Following on from Recommendation 3, this recommendation recognises an import issue for employees of institutions who provide advice, for example superannuation funds. Relevant providers are required to comply with regulations, general law and the Code of Ethics. They are potentially individually liable for breaches of parts of the Corporations Act, general law and the Code of Ethics. The problem faced by an employee who is also a relevant provider is they also serve the interests of their employer. In recognition of this conflict, employees would be recognised as non-relevant providers. As a result, the recommendation is that the good advice duty will rest entirely with the AFS license.


Traffic Light: Amber

Recommendation 5 – Statutory Best Interests Duty

The existing best interests duty and related obligations (the duty to give appropriate advice assuming the best interests duty is satisfied, the duty to warn the client if the advice is based on inadequate or insufficient information and the duty of priority if there is a conflict) should be replaced with a new statutory best interests duty. 

The new best interests duty would be a true fiduciary duty that reflects the general law and will not include a safe harbour.

This duty will apply only to financial advisers who are relevant providers.

Impact on advisers

This recommendation represents a significant change for the industry but will not adversely impact relevant providers as they are required to apply the Code of Ethics requirements. At present there is a difference between the Code and statutory law.

The interim report recommended a repeal of s961B Best Interest Duty and Safe Harbour. However, the final report recommended a significant strengthening by replacing best interest duty with a duty to act in the best interest of the client and removal of s961J duty of priority. If implemented, this recommendation codifies a fiduciary duty in the Corporations Act, that is a duty to act in the clients’ best interests.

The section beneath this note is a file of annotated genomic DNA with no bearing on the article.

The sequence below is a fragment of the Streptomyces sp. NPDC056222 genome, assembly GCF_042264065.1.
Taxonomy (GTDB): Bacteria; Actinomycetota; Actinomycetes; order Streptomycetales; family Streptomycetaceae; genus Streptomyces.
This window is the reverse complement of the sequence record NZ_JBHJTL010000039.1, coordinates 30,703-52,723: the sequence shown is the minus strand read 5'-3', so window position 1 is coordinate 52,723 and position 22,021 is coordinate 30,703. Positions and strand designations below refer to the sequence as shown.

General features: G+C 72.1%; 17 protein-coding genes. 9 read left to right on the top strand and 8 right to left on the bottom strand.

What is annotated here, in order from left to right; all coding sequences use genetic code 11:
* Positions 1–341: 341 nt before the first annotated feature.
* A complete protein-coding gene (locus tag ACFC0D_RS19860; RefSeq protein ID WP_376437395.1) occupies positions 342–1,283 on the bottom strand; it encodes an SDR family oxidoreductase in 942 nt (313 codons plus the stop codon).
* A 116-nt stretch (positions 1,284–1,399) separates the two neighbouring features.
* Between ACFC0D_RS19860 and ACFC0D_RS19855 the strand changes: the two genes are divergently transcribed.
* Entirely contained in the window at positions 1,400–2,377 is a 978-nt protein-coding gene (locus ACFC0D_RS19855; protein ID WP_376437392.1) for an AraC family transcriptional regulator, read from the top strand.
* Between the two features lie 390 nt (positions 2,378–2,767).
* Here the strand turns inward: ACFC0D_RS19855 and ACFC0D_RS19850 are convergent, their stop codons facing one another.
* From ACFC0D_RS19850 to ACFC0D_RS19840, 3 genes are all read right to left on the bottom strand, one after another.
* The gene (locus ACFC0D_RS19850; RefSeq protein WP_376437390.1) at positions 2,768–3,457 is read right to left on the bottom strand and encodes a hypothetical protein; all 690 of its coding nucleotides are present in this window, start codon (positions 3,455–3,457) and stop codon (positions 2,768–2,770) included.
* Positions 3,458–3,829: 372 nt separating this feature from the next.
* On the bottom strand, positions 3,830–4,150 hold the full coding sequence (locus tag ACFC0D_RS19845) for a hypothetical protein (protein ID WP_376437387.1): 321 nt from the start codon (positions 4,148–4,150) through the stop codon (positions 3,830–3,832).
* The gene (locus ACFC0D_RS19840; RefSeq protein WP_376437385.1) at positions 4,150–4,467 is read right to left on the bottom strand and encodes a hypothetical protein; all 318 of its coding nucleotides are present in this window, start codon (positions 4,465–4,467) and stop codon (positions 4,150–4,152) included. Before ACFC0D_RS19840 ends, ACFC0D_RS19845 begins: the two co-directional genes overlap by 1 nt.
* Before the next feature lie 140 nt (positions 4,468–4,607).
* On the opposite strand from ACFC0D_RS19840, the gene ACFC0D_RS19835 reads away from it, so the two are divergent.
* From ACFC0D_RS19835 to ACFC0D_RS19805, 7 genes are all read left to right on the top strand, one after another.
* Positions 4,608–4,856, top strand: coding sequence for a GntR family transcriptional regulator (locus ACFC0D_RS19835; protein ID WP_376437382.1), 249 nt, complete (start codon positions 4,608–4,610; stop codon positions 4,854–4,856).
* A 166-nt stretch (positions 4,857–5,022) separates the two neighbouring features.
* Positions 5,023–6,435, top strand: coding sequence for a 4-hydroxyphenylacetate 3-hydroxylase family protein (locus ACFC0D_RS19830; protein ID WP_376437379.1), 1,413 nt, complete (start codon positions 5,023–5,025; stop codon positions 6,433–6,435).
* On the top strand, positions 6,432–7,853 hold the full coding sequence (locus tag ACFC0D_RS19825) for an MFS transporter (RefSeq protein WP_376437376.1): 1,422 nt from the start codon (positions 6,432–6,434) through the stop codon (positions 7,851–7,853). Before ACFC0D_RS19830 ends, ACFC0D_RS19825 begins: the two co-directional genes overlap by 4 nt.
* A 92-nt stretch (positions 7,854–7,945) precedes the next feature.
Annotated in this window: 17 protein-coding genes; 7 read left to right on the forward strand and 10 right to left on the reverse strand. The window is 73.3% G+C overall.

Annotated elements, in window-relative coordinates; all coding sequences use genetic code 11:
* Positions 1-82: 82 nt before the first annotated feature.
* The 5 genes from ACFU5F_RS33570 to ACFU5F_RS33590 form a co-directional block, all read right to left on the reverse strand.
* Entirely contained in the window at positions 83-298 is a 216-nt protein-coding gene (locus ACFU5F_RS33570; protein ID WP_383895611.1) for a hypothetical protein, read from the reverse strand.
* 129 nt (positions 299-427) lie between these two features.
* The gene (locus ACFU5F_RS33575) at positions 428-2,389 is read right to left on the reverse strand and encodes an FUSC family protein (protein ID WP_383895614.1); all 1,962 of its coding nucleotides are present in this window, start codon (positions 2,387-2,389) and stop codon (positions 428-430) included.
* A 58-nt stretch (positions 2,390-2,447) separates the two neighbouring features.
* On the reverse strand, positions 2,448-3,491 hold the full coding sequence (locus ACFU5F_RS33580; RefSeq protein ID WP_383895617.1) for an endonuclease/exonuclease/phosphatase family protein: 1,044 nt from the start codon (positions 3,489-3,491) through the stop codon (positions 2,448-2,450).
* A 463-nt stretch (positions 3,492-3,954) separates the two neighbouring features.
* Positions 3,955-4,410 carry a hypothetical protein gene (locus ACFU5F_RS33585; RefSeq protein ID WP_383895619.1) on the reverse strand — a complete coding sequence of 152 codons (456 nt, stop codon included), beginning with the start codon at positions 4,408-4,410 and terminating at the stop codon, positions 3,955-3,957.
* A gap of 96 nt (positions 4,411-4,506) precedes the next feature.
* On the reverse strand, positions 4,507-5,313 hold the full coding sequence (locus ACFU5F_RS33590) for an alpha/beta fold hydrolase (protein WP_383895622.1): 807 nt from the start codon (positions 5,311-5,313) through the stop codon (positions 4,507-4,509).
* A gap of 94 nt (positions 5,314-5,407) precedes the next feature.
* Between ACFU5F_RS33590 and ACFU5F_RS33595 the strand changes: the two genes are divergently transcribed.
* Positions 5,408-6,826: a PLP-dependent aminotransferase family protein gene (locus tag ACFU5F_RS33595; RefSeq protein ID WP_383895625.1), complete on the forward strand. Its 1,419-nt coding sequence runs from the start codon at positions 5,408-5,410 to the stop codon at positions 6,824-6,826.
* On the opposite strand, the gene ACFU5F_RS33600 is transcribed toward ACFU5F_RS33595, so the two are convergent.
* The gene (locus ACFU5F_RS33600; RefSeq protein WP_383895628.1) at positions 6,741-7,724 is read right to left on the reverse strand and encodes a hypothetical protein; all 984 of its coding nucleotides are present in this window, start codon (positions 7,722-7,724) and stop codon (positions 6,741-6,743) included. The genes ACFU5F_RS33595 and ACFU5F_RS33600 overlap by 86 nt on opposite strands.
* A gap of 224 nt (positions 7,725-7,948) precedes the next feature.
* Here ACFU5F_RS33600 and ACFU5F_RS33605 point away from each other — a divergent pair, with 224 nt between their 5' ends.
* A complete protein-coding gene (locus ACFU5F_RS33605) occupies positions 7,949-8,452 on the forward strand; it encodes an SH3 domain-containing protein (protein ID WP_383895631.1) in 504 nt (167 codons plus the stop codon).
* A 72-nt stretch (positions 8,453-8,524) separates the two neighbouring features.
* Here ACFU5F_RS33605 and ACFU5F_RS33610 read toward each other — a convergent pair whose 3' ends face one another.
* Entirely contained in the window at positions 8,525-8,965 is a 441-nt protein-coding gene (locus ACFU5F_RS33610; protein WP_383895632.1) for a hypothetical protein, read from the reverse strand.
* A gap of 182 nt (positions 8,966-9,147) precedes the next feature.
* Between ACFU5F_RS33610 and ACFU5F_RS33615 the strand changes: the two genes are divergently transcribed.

Critics of this recommendation state that any changes to current best interests’ duty in the Corporation’s Act will be a retrograde step. But this is not the case. It is in fact a significant strengthening of regulation by requiring relevant providers to be a true fiduciary’s which is a higher standard of duty of care governed by the ‘no profit, no conflict’ rule. 

Importantly, the final report highlighted that relevant providers are already required to act as a fiduciary due to the Code of Ethics. This recommendation resolves the conflict between the Corporations Act and the Code of Ethics.  However, in the final report Michelle Levy was critical of the drafting of the Code of Ethics which ultimately persuaded her to retain in the Corporations Act a duty for a relevant provider to act in the best interests of their client. 

The final report also acknowledges the conflict of interest that occurs between an institution and their employees. This is one of the important reasons the category of non-relevant provider has been recommended. It is impossible for an employee of an institution to provide personal financial advice in the same way as relevant provider who is a fiduciary. This is simply because an employee cannot serve two masters i.e., their employer and their client.

While this recommendation invites criticism, remember that conflict of interest was not dealt with via the FoFA reforms as clearly evidenced by the Royal Commission. Creating non-relevant providers is a recognition of the obvious conflicts that can lead to moral hazards that harm consumers. The final report has addressed this situation by placing all responsibility for the provision of personal advice on the AFS licence when they employ non-relevant providers.